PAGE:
Bandhani, derived from the word ‘bandha’ which means to tie, are tie-dyed textiles primarily from Rajasthan and Gujarat. Tie-dye is a resist dyeing technique in which pre-determined areas on the fabric are tied tightly with thread to protect them from the colour, followed by dyeing and removal of threads to reveal an interesting pattern on fabric.
The earliest reference to bandhani dates back to 6th-7th century ad at the ajanta cave paintings that portray women wearing bodices with resist dyed designs. There is a literary reference to bandhani textiles in Harshacharita written by Banabhatta in 7th century ad. The biography quotes the wedding of King Harsha’s sister, Rajyashri and details the tie-dyeing of the bride’s odhani.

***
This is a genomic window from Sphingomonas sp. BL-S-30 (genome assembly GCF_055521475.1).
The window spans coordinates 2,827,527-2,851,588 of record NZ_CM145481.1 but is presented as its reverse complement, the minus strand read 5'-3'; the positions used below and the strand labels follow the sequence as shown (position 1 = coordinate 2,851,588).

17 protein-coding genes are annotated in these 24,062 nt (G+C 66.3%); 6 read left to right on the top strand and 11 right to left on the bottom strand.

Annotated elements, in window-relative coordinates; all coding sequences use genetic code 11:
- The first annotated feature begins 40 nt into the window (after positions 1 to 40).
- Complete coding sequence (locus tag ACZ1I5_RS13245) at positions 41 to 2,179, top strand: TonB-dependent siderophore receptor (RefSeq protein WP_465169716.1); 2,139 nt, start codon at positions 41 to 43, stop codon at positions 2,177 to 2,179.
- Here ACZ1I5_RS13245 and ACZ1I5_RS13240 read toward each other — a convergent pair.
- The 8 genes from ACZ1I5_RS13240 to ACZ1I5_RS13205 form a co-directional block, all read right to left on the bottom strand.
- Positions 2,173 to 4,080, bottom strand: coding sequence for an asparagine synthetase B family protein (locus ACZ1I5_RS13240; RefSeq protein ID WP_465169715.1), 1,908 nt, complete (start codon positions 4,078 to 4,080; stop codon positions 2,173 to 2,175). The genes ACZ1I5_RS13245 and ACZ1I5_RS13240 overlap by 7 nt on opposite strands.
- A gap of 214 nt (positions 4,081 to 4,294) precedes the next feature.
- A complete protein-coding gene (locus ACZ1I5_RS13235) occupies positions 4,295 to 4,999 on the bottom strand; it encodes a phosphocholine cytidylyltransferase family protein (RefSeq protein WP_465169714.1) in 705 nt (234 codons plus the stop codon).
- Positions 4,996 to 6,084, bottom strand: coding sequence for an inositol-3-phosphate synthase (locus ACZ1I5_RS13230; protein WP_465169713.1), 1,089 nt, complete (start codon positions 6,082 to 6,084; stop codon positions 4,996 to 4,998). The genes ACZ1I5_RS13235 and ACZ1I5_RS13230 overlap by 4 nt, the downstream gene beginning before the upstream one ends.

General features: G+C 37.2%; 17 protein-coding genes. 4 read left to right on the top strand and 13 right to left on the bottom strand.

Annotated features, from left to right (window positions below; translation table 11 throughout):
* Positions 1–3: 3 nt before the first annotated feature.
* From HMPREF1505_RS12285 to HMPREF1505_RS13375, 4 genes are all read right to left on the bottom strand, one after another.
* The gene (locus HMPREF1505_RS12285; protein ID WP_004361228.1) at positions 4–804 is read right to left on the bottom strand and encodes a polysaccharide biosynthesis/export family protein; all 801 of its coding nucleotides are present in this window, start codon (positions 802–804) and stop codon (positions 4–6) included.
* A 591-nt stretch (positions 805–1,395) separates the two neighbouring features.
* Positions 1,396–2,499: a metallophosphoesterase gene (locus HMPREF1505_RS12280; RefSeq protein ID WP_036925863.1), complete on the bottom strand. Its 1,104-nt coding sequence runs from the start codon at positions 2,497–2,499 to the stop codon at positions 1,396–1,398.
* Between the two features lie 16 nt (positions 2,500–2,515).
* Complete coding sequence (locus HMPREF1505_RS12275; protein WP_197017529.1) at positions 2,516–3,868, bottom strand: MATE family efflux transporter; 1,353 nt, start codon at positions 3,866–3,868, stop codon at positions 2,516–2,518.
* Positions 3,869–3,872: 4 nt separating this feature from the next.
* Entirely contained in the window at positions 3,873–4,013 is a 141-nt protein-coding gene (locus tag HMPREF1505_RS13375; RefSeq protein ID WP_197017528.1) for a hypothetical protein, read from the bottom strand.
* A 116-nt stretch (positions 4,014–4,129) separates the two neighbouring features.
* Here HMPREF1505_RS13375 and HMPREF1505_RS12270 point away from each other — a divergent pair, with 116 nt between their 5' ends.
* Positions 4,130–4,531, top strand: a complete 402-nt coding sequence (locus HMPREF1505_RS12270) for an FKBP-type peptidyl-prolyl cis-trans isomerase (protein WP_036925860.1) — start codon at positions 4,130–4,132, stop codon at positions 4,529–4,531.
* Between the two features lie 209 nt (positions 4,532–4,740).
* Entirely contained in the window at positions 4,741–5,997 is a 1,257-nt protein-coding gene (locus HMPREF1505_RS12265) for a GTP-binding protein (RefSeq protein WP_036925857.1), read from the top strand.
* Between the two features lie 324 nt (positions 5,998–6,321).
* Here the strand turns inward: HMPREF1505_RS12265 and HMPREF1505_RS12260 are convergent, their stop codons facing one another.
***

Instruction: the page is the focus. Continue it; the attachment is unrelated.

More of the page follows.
The word ‘chunari’ is a commonly used term that refers to patterns created by fine tie-dyed dots. Since the resist dyeing is done on head-cloths, chunari is also the name of the garment worn by women in rajasthan